National Rifle Association (NRA) spokesperson Dana Loesch on Thursday argued that building untraceable 3D-printed guns is a legitimate hobby like knitting.
During an interview on Fox & Friends, Loesch attacked elected officials who want to ban blueprints for plastic guns that can be 3D printed in the privacy of one’s home.
“Let’s get a couple of things straight about the 3D gun debate,” she opined. “It’s silly to blame this on the Trump administration. You’re talking about legal activity that’s been legal since the inception of America.”
Loesch also slammed gun safety proponents for suggesting that 3D-printed guns are undetectable.
“It’s been illegal for 30 years [to build an undetectable firearm],” Loesch said. “Thanks in part to the NRA that none of these lawmakers want to acknowledge. But then they want to blame that organization simultaneously.”
“Full disclosure here,” the NRA spokesperson added. “I’m actually looking into purchasing a 3D printer. And I was talking to a friend of mine last night and I don’t think people realize how expensive it is to get a decent 3D printer that’s going to be able to handle that heavy duty plastic.”
“Criminals are not going to go out and buy 3D printing machines when they can get a boat load of firearms on the black market and file the serial numbers off!” Loesch exclaimed. “None of these arguments are based in reality. These people are fear mongering.”
Fox News host Brian Kilmeade noted that plastic guns could be made undetectable if “you want to pop that piece of metal out.”
“If you want to break the law,” Loesch replied. “And if you want to have something that’s actually not going to be sturdy and be suspect. In the end, criminals are going to violate the law because that’s who criminals are.”
“And it’s really sad that law abiding citizens are having to pay the price for criminal actions,” Loesch continued. “And it’s really sad that millions of Americans, simply because of their fellowship in a Second Amendment organization are constantly blamed for either misinformation or the actions of criminals.”
“Why do you want a 3D printer?” Fox News co-host Steve Doocy wondered.
“I’m interested in the mechanics of it, I just like how things work,” Loesch explained. “And I think it would be fun to put it together. I mean, why not? It’s like, I also knit so… I do! I knit all the time.”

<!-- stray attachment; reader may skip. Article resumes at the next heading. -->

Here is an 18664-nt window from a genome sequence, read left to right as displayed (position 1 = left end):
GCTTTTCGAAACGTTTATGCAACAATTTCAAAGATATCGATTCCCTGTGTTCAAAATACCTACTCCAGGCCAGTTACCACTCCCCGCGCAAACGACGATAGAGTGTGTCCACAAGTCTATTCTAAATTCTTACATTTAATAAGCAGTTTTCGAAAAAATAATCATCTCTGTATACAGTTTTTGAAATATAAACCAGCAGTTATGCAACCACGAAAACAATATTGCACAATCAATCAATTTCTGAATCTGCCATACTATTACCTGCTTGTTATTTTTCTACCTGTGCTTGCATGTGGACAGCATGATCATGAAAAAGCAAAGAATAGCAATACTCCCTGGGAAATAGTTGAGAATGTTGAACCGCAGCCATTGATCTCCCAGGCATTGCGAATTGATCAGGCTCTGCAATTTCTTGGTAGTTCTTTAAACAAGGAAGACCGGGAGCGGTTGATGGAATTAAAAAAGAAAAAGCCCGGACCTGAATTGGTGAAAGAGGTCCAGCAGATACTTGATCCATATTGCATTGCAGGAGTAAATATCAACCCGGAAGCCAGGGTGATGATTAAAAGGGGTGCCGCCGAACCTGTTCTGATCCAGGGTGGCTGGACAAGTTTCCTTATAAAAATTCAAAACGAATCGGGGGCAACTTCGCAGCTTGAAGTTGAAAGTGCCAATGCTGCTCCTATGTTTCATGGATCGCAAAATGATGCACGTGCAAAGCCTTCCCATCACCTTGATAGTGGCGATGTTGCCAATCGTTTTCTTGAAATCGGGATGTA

Watch the video below from Fox News.
John Oliver unleashes on news sites that sent out stupid push notifications
"Last Week Tonight" host John Oliver doesn't come back until Feb. 16, but he dropped a new web-exclusive video Sunday complaining to news agencies that they should stop sending out stupid push notifications on their apps.
Oliver told his audience that there are two major criteria when considering a push notification: 1. Is there something I should be doing differently?; and 2. Is this something I need to know now?
Things like declarations of war, earthquakes or acts of terrorism are all perfect examples of things news agencies should inform readers about quickly. But when CNN sent out a push notification about a 115,000 Neanderthal child that was only found "half-eaten" by a bird, Oliver was understandably frustrated.
Billionaires are now richer than 60 percent of the world’s population: report
The world's billionaires have doubled in the past decade and are richer than 60 percent of the global population, the charity Oxfam said Monday.
It said poor women and girls were at the bottom of the scale, putting in "12.5 billion hours of unpaid care work each and every day," estimated to be worth at least $10.8 trillion a year.
"Our broken economies are lining the pockets of billionaires and big business at the expense of ordinary men and women. No wonder people are starting to question whether billionaires should even exist," Oxfam's India head Amitabh Behar said.
"The gap between rich and poor can't be resolved without deliberate inequality-busting policies," Behar said ahead of the annual World Economic Forum in Davos, where he will represent Oxfam.
Alcohol-infused gummy bears infuriating candy giant Haribo
Ander Mendez and his friends were hoping they'd struck it rich when they came up with the idea of selling alcohol-infused gummy bears -- until they found themselves in the sights of sweet giant Haribo.
Now, these three Spaniards say they're afraid of being shut down by the German confectionery king, which is famed for its vast array of jelly sweets and was founded 100 years ago in the western city of Bonn.
In a not-so-sweetly worded legal letter, Haribo has accused their startup of infringing its trademarked little bear.
But these graduates from the northern Spanish port city of Bilbao insist they will carry on producing their "drunken gummy bears" -- "because people like them."